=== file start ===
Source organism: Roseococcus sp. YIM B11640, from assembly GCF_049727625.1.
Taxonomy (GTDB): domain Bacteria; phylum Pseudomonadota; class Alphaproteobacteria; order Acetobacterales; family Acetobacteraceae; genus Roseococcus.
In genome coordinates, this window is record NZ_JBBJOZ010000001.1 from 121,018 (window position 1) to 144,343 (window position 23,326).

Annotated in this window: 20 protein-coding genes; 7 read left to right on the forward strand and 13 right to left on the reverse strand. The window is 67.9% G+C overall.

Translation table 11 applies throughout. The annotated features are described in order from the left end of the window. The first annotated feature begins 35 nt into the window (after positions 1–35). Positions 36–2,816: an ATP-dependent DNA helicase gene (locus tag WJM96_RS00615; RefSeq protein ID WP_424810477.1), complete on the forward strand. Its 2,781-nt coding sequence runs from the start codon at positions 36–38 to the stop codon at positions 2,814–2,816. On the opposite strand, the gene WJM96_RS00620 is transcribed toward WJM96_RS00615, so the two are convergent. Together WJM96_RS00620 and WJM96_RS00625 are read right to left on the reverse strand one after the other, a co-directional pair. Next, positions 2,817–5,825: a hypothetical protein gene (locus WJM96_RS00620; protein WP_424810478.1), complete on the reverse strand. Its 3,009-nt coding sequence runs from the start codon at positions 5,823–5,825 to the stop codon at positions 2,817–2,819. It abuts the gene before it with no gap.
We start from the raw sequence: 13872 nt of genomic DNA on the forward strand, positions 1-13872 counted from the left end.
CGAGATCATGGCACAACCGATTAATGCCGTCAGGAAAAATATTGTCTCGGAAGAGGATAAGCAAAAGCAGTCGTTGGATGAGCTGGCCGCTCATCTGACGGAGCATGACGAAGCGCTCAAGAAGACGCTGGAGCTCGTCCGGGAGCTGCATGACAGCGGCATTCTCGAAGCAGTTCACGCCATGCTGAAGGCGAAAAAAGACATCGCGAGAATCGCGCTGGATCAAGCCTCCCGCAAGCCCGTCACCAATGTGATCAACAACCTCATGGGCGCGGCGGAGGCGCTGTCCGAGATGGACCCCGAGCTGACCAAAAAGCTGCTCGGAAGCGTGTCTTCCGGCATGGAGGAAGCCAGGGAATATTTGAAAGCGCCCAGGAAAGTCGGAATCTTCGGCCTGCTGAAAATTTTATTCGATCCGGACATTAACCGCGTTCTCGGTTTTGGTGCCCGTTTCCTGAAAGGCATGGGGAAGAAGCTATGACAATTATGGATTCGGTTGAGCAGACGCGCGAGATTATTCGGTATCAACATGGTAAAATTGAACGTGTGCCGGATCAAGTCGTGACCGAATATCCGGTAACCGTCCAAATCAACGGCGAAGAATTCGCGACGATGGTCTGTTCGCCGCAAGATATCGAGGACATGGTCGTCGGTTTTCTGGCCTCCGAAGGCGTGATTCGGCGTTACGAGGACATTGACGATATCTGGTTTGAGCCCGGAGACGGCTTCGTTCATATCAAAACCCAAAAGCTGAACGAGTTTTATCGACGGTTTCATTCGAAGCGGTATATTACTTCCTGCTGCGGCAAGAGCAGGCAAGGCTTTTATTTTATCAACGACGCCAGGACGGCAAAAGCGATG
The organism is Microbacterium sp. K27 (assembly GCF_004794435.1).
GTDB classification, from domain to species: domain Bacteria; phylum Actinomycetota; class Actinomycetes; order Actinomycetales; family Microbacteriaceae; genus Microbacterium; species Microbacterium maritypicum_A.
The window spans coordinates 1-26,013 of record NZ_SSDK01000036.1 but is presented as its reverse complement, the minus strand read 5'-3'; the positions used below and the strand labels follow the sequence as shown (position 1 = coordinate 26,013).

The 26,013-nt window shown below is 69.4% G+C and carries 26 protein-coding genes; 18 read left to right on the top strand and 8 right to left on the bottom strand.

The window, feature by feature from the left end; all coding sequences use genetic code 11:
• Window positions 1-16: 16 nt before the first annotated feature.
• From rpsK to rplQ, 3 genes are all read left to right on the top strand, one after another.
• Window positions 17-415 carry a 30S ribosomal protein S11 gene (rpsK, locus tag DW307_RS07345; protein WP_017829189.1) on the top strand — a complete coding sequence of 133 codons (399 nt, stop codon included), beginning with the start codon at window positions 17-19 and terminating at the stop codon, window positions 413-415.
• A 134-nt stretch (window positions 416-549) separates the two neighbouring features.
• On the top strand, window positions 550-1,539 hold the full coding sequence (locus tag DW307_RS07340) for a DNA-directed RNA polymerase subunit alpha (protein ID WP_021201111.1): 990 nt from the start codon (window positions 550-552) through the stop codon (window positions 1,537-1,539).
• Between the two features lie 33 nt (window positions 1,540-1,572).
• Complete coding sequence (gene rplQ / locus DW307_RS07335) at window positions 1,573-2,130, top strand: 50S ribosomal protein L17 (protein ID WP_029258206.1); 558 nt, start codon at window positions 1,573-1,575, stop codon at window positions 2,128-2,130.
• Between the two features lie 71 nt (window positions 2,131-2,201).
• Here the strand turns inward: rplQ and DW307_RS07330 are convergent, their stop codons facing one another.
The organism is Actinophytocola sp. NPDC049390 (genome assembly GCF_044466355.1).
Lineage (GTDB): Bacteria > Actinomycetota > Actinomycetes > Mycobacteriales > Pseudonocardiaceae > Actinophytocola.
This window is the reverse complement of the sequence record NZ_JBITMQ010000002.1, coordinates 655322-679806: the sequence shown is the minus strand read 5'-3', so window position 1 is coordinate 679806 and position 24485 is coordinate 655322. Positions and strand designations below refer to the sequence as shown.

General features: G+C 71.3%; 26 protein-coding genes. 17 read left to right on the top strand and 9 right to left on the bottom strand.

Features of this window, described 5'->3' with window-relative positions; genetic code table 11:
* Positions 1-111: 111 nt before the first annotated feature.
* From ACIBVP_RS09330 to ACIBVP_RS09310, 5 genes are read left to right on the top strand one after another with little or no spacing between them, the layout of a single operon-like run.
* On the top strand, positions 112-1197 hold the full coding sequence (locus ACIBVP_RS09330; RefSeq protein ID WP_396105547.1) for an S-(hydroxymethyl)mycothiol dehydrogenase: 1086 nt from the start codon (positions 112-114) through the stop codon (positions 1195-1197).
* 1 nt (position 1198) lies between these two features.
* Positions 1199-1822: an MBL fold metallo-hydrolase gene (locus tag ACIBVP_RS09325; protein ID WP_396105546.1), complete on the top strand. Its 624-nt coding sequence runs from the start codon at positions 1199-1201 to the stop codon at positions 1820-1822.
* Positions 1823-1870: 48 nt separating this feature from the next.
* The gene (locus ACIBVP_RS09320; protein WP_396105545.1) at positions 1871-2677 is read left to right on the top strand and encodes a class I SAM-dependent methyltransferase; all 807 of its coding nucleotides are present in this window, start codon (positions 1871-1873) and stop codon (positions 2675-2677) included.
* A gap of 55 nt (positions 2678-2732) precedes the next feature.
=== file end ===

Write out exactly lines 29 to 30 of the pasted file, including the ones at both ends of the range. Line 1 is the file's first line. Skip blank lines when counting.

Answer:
* On the top strand, positions 112-1197 hold the full coding sequence (locus ACIBVP_RS09330; RefSeq protein ID WP_396105547.1) for an S-(hydroxymethyl)mycothiol dehydrogenase: 1086 nt from the start codon (positions 112-114) through the stop codon (positions 1195-1197).
* 1 nt (position 1198) lies between these two features.